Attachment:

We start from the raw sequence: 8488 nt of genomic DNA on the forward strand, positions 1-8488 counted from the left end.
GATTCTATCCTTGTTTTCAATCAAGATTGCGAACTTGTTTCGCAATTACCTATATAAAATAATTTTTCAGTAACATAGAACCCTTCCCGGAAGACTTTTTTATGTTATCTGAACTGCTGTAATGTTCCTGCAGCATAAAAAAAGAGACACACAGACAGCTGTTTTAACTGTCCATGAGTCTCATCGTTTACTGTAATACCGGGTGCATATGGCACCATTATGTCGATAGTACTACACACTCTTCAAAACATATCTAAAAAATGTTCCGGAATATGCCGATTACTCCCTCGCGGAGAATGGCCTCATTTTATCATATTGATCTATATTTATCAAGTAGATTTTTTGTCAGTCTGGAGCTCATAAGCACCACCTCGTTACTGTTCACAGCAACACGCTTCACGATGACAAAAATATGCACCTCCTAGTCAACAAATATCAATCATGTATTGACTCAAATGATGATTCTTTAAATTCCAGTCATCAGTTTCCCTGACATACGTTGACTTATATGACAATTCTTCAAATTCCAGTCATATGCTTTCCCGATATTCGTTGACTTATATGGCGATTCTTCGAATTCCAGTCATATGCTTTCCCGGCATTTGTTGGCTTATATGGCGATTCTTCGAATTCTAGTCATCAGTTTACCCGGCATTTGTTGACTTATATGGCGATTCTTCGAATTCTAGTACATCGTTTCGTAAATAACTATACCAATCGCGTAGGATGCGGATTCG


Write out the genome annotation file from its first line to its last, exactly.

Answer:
We start from the raw sequence: 8488 nt of genomic DNA on the forward strand, positions 1-8488 counted from the left end.
GATTCTATCCTTGTTTTCAATCAAGATTGCGAACTTGTTTCGCAATTACCTATATAAAATAATTTTTCAGTAACATAGAACCCTTCCCGGAAGACTTTTTTATGTTATCTGAACTGCTGTAATGTTCCTGCAGCATAAAAAAAGAGACACACAGACAGCTGTTTTAACTGTCCATGAGTCTCATCGTTTACTGTAATACCGGGTGCATATGGCACCATTATGTCGATAGTACTACACACTCTTCAAAACATATCTAAAAAATGTTCCGGAATATGCCGATTACTCCCTCGCGGAGAATGGCCTCATTTTATCATATTGATCTATATTTATCAAGTAGATTTTTTGTCAGTCTGGAGCTCATAAGCACCACCTCGTTACTGTTCACAGCAACACGCTTCACGATGACAAAAATATGCACCTCCTAGTCAACAAATATCAATCATGTATTGACTCAAATGATGATTCTTTAAATTCCAGTCATCAGTTTCCCTGACATACGTTGACTTATATGACAATTCTTCAAATTCCAGTCATATGCTTTCCCGATATTCGTTGACTTATATGGCGATTCTTCGAATTCCAGTCATATGCTTTCCCGGCATTTGTTGGCTTATATGGCGATTCTTCGAATTCTAGTCATCAGTTTACCCGGCATTTGTTGACTTATATGGCGATTCTTCGAATTCTAGTACATCGTTTCGTAAATAACTATACCAATCGCGTAGGATGCGGATTCG